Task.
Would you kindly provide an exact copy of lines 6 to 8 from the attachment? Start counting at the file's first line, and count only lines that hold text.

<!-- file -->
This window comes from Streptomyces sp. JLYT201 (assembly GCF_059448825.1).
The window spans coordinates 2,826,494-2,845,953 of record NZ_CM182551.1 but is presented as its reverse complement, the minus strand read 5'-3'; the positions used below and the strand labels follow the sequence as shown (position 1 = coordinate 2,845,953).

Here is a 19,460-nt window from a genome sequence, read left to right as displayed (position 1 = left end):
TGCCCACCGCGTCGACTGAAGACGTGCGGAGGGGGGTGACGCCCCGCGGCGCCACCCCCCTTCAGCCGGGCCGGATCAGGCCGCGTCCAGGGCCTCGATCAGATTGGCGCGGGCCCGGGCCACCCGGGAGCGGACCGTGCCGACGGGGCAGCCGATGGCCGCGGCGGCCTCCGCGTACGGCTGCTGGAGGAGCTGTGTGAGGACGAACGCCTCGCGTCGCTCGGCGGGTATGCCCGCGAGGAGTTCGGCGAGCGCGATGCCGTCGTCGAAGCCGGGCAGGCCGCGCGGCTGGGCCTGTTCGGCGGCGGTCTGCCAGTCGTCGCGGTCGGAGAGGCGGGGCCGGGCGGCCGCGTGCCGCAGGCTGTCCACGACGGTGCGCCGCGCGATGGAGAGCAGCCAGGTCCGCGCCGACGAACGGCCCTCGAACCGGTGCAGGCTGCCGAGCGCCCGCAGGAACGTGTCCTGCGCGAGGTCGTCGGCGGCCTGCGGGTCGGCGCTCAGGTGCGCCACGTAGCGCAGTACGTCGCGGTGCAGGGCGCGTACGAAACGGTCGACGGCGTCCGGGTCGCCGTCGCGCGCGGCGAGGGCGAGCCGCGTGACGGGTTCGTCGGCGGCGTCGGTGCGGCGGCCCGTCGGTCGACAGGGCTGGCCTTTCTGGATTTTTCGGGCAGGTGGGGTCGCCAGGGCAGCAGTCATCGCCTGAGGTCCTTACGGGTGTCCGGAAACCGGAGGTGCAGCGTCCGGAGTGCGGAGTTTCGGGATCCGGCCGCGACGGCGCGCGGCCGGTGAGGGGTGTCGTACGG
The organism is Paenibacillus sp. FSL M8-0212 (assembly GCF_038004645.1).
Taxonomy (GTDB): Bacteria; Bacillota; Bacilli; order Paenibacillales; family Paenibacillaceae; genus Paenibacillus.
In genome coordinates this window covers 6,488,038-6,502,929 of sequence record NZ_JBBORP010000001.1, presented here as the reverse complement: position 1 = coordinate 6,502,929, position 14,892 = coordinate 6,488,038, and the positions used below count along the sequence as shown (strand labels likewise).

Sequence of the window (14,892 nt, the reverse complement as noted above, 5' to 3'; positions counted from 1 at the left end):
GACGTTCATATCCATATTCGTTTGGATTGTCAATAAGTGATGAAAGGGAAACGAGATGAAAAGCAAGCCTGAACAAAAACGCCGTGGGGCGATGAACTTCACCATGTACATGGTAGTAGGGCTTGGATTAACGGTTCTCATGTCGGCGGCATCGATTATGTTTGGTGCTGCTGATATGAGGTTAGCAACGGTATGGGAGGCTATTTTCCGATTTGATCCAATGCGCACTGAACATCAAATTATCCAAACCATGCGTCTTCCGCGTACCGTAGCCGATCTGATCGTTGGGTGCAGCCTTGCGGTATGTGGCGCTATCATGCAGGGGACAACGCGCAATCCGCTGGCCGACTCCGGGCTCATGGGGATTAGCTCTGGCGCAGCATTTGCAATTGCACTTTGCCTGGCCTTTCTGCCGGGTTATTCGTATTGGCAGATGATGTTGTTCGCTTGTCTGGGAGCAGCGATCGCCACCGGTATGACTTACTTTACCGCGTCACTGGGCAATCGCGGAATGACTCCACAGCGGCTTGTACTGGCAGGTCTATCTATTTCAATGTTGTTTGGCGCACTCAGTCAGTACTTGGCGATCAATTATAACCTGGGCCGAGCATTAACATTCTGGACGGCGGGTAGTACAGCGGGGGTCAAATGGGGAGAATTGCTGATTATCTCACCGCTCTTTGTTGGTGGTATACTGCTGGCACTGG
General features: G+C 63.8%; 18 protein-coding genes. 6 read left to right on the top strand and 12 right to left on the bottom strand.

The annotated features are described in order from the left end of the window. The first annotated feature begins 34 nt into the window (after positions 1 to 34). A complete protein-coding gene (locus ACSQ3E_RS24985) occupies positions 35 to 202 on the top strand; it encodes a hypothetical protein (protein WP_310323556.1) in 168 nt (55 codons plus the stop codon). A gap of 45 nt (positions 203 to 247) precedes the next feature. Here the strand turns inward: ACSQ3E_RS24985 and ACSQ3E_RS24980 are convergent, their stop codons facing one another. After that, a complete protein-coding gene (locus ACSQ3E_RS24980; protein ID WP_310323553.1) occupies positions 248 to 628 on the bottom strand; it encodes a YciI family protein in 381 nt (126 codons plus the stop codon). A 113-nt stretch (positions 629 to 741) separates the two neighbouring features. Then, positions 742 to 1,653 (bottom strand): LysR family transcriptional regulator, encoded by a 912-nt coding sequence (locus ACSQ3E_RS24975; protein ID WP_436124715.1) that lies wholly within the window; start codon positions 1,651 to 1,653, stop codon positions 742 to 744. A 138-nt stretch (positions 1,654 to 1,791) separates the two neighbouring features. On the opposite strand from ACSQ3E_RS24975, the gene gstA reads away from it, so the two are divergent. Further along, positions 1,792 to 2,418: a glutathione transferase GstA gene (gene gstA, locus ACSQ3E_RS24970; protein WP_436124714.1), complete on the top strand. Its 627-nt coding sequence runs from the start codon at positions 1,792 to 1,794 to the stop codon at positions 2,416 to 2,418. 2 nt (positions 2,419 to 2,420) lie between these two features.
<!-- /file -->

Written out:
Taxonomy (GTDB): Bacteria; Bacillota; Bacilli; order Paenibacillales; family Paenibacillaceae; genus Paenibacillus.
In genome coordinates this window covers 6,488,038-6,502,929 of sequence record NZ_JBBORP010000001.1, presented here as the reverse complement: position 1 = coordinate 6,502,929, position 14,892 = coordinate 6,488,038, and the positions used below count along the sequence as shown (strand labels likewise).

Sequence of the window (14,892 nt, the reverse complement as noted above, 5' to 3'; positions counted from 1 at the left end):